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Many purists would probably say that calling a new jazz label "Kind of Blue" was almost blasphemous. After all, most critics believe that the Miles Davis album of that name to be the finest jazz recording of all time.

Roy Tarrant, founder and executive producer of this Swiss-based label acknowledges the name to be "ambitious" but believes that ultimately the quality of the music will fully justify its choice. The philosophy of the label is extremely simple: the finest available jazz musicians recorded in the best studios in the world. Most of the recordings are "live to 2-track" with a minimum of overdub and editing. The sound quality is warm but perfect.

The first 14 albums were released in 2006 to great critical acclaim and featured such great artists (in alphabetical order) as : Maucha Adnet, Kenny Barron, David Benoit, Randy Brecker, George Cables, James Carter, Ron Carter, Ndugu Chancler, Bill Charlap, Stanley Clarke, Angelo Debarre, Richard Galliano, Stefon Harris, Eddie Henderson, Hamilton De Holanda, Joe Lovano, Lewis Nash, Babik Reinhardt, Patrice Rushen, Toquinho, Phil Woods… Unusually so, for a European label, the initial emphasis was on North and South American musicians. This was mainly due to Suzanne Severini, head of A & R for the label in the U.S. who doubled as producer of some of its finest albums.

2007 saw the release of 10 new recordings starting with one of the greatest ever clarinet players, Tony Scott in a programme of standards. Other releases  included the Quarteto Brasil, the Pablo Ziegler Quartet with Stefon Harris, Marco Pereira with Paul McCandless, Mark Soskin with John Abercrombie, Chris Potter, John Patitucci and Billy Stewart, Bobby Hutcherson with his first album in eight years, The Los Angeles Jazz Ensemble (Janis Siegel, Alan Pasqua, Larry Koonse, Bob Sheppard, Derek Oles and Peter Erskine), The Nut Tree Quartet (John Abercrombie, Jerry Bergonzi, Gary Versace and Adam Nussbaum), the Phil Woods Quintet with the second part of the American Songbook (vol I won the prestigious German Jazz Critics Award) and a George Cables 2CD piano solo.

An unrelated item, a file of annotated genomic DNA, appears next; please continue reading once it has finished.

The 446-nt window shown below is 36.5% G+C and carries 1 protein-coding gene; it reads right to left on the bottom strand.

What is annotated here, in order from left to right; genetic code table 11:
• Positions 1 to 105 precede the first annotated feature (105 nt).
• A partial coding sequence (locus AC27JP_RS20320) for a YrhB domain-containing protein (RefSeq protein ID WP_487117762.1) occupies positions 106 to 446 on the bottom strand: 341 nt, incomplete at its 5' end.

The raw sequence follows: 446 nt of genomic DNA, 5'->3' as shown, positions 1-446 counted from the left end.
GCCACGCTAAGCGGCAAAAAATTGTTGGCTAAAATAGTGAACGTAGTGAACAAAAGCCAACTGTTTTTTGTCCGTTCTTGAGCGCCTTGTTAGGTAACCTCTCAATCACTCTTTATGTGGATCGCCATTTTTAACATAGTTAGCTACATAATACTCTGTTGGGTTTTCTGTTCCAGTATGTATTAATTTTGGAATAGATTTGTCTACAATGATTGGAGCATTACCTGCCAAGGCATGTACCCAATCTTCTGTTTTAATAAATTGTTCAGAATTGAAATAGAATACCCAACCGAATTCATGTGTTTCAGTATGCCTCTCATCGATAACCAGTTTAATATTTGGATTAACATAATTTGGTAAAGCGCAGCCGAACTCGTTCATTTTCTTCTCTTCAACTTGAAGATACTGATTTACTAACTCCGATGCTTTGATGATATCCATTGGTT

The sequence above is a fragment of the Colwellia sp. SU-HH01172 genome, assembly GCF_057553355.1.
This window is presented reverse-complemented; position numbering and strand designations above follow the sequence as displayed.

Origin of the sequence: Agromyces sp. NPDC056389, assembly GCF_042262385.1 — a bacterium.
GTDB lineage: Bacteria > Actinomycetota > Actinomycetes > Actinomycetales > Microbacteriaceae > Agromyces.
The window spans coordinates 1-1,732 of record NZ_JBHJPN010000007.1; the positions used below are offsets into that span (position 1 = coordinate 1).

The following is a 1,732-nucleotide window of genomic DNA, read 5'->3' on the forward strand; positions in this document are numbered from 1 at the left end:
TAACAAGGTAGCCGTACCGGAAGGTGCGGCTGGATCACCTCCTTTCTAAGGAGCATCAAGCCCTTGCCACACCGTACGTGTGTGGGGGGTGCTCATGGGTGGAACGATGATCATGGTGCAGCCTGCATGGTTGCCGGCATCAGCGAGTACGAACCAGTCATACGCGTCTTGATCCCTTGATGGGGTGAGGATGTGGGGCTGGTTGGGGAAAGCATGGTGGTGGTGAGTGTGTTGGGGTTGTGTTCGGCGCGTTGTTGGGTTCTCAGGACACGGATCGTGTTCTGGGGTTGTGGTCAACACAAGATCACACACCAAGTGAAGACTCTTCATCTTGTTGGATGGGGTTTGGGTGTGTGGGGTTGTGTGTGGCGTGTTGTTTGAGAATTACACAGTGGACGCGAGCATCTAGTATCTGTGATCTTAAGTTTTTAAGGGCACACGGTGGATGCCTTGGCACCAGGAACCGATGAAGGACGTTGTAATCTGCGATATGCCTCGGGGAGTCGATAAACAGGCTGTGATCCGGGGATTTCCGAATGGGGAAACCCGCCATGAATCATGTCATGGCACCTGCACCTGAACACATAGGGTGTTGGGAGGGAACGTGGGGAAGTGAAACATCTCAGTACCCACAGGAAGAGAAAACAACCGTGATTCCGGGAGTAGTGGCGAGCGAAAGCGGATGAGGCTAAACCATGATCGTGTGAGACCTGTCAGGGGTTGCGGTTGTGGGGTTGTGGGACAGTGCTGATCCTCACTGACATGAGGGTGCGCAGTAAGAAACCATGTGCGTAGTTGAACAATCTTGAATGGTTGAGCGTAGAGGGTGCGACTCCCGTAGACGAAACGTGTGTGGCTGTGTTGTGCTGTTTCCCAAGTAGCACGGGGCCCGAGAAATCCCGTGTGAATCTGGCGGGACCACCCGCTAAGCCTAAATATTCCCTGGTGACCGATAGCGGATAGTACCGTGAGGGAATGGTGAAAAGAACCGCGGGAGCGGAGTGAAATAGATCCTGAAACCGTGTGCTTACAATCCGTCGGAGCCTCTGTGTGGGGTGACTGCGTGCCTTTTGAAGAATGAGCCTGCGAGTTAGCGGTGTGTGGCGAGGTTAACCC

The branding impulse - from Billboard Magazine Apr 29th, 2006
All jazz independents agree that developing the label as a brand is essential. This is the most important thing to establish, says Roy Tarrant, founder and president of Switzerland-based Kind of Blue Records, which recently launched with such titles as "Gypsy Swing! The Django Reinhardt Festival-Live at Birdland" and the Classical Jazz Quartet's "Play Rachmaninov", featuring a jazz super group comprising pianist Kenny Barron, vibes player Stefon Harris, bassist Ron Carter and drummer Lewis Nash. Tarrant points to the brand recognition of such '50s and '60s American labels as Blue Note, Impulse and Atlantic as well as the '70s success of European label ECM. "ECM created a brand," he says. "It matched quality music with minimalistic graphics, first with American musicians such as Chick Corea and Keith Jarrett before recording and breaking European jazz talents." Kind of Blue, Tarrant says, "took five years to prepare, to make recordings, finalize a 'look' and then get the records out." He notes that by "adding quality recordings to the brand, the catalogue should go on selling."

- Dan Ouellette